Five private hospitals are to support NHS Scotland with urgent operations and cancer treatments – to help ensure the NHS can maintain patient care as the coronavirus pandemic continues.
The Scottish Government confirmed that the independent hospitals would be carrying out elective care from this week, to ensure clinically urgent patients can still be treated.
Urgent care and cancer treatment – including breast surgery – will now be carried out at the Albyn Hospital in Aberdeen, the Kings Park Hospital in Stirling, the Nuffield and Ross Hall hospitals in Glasgow and the Spire Hospital in Edinburgh.
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This additional support comes on top of the extra capacity already being provided by NHS Golden Jubilee and NHS Louisa Jordan for a number of elective treatments and outpatient appointments.
Health Secretary Jeane Freeman said the additional capacity was “very welcome”.
She said: “The Scottish Government will continue to work closely with health boards to ensure those requiring urgent elective and vital cancer care can be seen as quickly and safely as possible.
“Even as we expand our vaccination and testing programmes, the number of Covid patients within our hospitals remains very high – so it is absolutely vital that people continue to stay home, protect the NHS, and save lives.”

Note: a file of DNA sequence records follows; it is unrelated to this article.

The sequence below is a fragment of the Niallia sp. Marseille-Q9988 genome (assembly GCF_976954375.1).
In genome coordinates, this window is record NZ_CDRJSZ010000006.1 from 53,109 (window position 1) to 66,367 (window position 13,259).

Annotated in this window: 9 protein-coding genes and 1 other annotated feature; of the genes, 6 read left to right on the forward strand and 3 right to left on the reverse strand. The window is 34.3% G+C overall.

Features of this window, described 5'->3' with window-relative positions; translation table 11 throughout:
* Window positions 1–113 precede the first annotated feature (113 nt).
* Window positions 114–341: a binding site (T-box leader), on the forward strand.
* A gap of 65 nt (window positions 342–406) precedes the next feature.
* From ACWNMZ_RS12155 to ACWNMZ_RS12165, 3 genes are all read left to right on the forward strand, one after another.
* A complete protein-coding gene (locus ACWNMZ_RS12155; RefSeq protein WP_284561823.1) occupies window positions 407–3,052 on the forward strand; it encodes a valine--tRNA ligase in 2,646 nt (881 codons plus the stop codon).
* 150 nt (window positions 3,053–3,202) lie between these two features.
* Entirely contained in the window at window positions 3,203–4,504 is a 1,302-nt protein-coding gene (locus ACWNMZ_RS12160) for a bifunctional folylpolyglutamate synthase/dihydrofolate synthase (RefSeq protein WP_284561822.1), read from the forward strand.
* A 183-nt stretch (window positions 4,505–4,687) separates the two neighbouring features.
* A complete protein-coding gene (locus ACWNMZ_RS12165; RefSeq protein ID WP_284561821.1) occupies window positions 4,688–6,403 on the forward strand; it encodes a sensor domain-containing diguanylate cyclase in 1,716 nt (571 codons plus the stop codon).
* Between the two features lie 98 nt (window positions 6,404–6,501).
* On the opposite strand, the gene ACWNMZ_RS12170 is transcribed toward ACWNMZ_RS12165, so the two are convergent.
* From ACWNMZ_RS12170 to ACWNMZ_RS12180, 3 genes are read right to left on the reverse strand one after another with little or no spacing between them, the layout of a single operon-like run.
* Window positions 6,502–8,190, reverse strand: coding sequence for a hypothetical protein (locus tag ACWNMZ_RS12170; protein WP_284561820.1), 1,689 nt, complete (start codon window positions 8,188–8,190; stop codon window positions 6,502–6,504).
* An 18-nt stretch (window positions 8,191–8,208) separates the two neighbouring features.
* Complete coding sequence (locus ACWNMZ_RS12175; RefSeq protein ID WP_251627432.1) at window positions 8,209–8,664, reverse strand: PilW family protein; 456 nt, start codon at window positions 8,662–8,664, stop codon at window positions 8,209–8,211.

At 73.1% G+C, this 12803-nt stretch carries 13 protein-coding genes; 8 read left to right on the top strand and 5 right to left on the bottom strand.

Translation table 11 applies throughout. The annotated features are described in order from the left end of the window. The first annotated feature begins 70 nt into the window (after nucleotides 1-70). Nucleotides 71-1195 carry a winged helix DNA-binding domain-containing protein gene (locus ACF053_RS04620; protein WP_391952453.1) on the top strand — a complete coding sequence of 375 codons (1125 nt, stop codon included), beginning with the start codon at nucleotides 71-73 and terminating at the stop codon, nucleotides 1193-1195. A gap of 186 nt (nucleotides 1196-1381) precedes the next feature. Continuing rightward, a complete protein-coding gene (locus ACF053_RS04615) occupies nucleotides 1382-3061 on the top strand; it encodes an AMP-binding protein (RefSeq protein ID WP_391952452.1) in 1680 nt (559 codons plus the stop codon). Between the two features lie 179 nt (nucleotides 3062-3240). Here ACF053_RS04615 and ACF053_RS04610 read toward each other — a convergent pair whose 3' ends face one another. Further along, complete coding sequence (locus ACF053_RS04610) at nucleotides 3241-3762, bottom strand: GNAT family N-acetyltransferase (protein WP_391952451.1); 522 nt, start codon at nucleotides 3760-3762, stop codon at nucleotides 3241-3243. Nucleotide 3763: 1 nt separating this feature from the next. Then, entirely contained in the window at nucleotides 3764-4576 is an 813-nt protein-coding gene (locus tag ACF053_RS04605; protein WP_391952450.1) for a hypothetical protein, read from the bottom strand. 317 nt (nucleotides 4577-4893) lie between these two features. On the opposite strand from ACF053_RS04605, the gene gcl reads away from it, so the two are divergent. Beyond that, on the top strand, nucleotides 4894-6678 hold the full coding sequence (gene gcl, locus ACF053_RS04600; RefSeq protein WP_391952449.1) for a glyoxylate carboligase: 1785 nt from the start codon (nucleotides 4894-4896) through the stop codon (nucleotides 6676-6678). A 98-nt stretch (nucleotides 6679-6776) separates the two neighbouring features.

The recent introduction of asymptomatic health and social care staff testing, and the ongoing vaccine rollout are crucial steps in our fight against #coronavirus.
DCMO Dr Nicola Steedman highlights the importance of regular health and social care staff testing⬇️ pic.twitter.com/46129TBytX
— Scot Gov Health (@scotgovhealth) January 19, 2021
Professor Angela Thomas, acting president of the Royal College of Physicians of Edinburgh said doctors must have assurances they continue to receive the appropriate training to aid their development.
She said: “This is a critical time for the healthcare system, so the College welcomes additional support to help deliver urgent elective procedures, such as cancer treatment.
“However, we must have assurances that if doctors in training are deployed to work in the independent sector, they will continue to receive the medical training that they need to aid their development.”
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It comes as Pam Dudek, the chief executive of NHS Highland, earlier told MSPs on Holyrood’s Health Committee that medics at Raigmore Hospital in Inverness were now only carrying out urgent surgeries.
Speaking about the impact that coronavirus had had on the health board, she said: “We had to step down significantly elective care during wave one and have had to pull back on it in these last two weeks, back to urgent and move away from routine electives in Raigmore, which we hope will only be for the short term.”
It follows similar announcements from both NHS Ayrshire and Arran and NHS Lanarkshire last week when they were forced to postpone elective surgeries as the number of Covid-19 cases continued to rise.
In this wave of the pandemic the number of patients needing hospital care has exceeded the peak reached in April, with figures on Monday showing there were almost 2,000 people with coronavirus being treated in Scotland’s hospitals.